The company revealed on Tuesday that there was a 313 percent increase in searches of the word “they” on Merriam-Webster.com this year when compared to 2018.
“English famously lacks a gender-neutral singular pronoun to correspond neatly with singular pronouns like everyone or someone, and as a consequence they has been used for this purpose for over 600 years,” read a statement from Merriam-Webster. In recent years, “they” has gained more prominence for its singular pronoun use, thanks to the growing awareness of non-binary and gender-nonconforming (GNC) individuals.
According to MW’s announcement, the first search spike for “they” occurred as early as January, when non-binary model Oslo Grace began making appearances on top fashion runways. Another spike occurred in April, when U.S. Representative Pramila Jayapal (D-Washington) brought up her gender-nonconforming child while passionately advocating for LGBTQ rights legislation during a House committee meeting.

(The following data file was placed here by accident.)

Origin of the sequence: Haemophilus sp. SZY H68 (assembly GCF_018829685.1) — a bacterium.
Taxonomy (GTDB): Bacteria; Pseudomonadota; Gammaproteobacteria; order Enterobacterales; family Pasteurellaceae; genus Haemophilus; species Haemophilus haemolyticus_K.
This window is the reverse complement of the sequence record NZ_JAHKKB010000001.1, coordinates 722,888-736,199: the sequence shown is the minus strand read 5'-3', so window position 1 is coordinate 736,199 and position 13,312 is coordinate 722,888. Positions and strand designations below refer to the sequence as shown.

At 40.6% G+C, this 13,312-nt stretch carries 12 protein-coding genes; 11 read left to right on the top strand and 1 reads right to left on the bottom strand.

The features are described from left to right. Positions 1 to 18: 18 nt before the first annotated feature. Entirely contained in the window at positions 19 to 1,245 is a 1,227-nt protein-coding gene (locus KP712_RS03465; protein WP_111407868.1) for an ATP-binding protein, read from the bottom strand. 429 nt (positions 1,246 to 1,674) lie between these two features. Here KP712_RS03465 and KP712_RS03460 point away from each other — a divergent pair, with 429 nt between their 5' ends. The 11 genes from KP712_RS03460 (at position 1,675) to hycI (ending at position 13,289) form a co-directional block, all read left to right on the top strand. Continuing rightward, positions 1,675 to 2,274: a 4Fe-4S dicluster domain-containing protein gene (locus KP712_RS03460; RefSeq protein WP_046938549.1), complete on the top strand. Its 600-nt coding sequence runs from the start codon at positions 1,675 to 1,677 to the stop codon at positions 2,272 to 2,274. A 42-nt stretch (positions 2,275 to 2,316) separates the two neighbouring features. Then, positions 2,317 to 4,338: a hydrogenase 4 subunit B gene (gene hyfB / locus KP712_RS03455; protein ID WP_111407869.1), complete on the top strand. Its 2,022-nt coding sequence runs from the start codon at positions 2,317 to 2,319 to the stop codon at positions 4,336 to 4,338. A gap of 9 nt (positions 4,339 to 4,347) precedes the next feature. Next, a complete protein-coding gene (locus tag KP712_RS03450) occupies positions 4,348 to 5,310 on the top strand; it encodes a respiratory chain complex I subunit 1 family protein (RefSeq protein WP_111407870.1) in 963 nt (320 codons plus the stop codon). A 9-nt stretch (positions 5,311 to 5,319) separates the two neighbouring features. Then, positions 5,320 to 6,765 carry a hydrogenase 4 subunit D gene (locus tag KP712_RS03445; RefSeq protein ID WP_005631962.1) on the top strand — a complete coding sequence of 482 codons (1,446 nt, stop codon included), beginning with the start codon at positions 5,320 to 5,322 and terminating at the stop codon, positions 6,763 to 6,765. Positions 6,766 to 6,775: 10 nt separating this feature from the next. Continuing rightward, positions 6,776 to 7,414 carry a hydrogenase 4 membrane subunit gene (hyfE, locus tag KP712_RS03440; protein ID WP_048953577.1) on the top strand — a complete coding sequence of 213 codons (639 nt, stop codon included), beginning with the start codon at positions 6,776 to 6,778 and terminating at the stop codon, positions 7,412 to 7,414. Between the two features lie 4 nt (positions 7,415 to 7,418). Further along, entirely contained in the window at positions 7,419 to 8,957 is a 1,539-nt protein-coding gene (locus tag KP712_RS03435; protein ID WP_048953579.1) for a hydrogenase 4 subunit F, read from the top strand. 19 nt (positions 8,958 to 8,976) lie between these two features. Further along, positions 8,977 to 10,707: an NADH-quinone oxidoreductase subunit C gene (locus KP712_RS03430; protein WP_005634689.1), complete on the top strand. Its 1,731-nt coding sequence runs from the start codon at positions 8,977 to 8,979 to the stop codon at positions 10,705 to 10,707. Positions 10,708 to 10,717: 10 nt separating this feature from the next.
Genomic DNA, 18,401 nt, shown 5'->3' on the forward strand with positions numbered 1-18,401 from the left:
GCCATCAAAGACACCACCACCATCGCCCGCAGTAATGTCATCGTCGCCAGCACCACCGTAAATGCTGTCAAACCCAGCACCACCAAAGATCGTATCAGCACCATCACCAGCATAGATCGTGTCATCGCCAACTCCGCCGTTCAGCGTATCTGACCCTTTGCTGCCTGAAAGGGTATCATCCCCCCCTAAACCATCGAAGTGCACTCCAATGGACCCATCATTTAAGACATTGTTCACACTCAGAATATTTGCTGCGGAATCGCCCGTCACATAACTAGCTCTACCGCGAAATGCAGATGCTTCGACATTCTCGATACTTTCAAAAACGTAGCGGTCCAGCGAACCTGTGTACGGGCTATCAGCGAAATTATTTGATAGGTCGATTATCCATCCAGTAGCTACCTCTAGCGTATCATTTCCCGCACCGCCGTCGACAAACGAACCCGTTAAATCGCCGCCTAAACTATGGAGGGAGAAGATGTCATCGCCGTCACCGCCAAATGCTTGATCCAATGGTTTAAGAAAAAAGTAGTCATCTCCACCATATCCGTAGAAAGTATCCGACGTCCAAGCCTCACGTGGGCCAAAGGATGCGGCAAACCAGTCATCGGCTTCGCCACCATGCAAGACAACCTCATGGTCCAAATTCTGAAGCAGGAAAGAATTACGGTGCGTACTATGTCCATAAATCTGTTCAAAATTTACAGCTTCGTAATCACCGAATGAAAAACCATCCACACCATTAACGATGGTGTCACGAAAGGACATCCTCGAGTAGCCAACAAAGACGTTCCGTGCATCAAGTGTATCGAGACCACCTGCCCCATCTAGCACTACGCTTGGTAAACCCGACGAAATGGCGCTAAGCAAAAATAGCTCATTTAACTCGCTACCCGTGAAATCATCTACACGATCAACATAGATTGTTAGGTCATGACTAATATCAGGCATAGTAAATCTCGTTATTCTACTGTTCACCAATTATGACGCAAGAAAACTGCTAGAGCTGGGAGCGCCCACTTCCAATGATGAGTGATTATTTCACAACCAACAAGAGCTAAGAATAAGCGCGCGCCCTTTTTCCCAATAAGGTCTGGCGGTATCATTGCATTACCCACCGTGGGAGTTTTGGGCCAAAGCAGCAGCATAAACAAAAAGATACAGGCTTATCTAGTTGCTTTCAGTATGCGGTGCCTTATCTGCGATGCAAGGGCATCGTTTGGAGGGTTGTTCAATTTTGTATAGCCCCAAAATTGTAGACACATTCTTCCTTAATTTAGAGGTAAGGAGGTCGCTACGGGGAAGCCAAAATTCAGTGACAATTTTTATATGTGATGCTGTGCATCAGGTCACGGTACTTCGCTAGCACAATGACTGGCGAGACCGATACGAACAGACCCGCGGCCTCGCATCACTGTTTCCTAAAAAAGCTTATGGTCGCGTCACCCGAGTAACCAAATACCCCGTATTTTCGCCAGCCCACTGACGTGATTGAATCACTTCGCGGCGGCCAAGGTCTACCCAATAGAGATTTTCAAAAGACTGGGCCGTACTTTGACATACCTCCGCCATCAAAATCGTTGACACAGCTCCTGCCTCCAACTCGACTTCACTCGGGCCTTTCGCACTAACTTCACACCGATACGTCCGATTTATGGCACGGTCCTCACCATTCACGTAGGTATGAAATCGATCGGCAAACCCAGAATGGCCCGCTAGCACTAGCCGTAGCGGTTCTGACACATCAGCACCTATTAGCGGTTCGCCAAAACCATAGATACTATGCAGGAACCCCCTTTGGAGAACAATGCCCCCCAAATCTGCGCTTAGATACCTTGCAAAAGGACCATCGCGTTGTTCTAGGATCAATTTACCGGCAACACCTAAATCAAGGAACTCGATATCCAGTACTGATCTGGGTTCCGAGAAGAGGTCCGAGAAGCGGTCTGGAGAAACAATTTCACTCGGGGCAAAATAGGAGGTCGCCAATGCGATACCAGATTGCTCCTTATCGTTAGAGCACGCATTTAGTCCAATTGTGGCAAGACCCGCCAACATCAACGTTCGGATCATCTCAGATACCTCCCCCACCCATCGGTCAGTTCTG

In September, yet another spike came about when pop star Sam Smith announced their preferred pronouns are “they/them/their” on social media. Smith said that the decision came after a “lifetime of being at war with my gender.”
Merriam-Webster has added a new definition to “they” that acknowledges its use as a pronoun for non-binary and gender-nonconforming people. Other organizations are catching on as well: The American Psychological Association endorsed “they” as a singular third-person pronoun this October, and the American Dialect Society named the singular pronoun “they” its word of the year all the way back in 2015.